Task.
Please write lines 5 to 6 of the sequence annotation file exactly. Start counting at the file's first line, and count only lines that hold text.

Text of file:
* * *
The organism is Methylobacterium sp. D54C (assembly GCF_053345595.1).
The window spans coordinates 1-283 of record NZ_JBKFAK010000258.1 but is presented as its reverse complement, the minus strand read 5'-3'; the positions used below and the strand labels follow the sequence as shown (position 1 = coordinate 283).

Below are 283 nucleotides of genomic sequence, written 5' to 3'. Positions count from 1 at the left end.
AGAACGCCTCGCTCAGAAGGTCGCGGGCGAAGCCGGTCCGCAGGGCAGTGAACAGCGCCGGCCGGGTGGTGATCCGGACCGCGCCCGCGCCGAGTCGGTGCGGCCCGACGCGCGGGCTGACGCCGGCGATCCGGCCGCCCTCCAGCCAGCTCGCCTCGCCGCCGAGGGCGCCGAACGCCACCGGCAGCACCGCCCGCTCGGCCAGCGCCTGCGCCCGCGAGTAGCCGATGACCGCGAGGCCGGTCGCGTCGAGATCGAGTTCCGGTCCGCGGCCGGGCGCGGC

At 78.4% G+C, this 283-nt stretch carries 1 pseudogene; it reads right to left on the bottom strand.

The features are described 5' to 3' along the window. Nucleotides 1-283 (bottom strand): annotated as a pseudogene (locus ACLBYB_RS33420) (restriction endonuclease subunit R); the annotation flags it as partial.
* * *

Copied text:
At 78.4% G+C, this 283-nt stretch carries 1 pseudogene; it reads right to left on the bottom strand.

The features are described 5' to 3' along the window. Nucleotides 1-283 (bottom strand): annotated as a pseudogene (locus ACLBYB_RS33420) (restriction endonuclease subunit R); the annotation flags it as partial.